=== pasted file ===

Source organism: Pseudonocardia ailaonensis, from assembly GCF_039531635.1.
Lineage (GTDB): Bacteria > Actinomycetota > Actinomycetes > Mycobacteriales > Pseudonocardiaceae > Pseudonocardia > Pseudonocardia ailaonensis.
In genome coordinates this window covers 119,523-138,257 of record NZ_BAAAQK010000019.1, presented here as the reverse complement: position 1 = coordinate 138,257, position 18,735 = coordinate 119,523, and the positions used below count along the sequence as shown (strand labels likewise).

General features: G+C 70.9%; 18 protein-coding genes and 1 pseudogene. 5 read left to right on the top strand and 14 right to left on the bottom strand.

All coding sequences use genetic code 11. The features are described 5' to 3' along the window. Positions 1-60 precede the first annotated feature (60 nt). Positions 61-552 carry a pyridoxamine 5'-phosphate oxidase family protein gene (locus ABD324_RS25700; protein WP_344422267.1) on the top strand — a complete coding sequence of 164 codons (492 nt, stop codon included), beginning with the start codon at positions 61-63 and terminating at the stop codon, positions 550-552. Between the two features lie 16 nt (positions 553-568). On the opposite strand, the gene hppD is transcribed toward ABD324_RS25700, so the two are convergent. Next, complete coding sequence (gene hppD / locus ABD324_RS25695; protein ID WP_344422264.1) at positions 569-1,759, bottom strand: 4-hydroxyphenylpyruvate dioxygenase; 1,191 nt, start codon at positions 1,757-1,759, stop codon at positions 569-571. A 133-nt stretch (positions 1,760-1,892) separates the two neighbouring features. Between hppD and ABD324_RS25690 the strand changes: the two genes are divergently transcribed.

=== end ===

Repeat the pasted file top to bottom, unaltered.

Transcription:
Source organism: Pseudonocardia ailaonensis, from assembly GCF_039531635.1.
Lineage (GTDB): Bacteria > Actinomycetota > Actinomycetes > Mycobacteriales > Pseudonocardiaceae > Pseudonocardia > Pseudonocardia ailaonensis.
In genome coordinates this window covers 119,523-138,257 of record NZ_BAAAQK010000019.1, presented here as the reverse complement: position 1 = coordinate 138,257, position 18,735 = coordinate 119,523, and the positions used below count along the sequence as shown (strand labels likewise).

General features: G+C 70.9%; 18 protein-coding genes and 1 pseudogene. 5 read left to right on the top strand and 14 right to left on the bottom strand.

All coding sequences use genetic code 11. The features are described 5' to 3' along the window. Positions 1-60 precede the first annotated feature (60 nt). Positions 61-552 carry a pyridoxamine 5'-phosphate oxidase family protein gene (locus ABD324_RS25700; protein WP_344422267.1) on the top strand — a complete coding sequence of 164 codons (492 nt, stop codon included), beginning with the start codon at positions 61-63 and terminating at the stop codon, positions 550-552. Between the two features lie 16 nt (positions 553-568). On the opposite strand, the gene hppD is transcribed toward ABD324_RS25700, so the two are convergent. Next, complete coding sequence (gene hppD / locus ABD324_RS25695; protein ID WP_344422264.1) at positions 569-1,759, bottom strand: 4-hydroxyphenylpyruvate dioxygenase; 1,191 nt, start codon at positions 1,757-1,759, stop codon at positions 569-571. A 133-nt stretch (positions 1,760-1,892) separates the two neighbouring features. Between hppD and ABD324_RS25690 the strand changes: the two genes are divergently transcribed.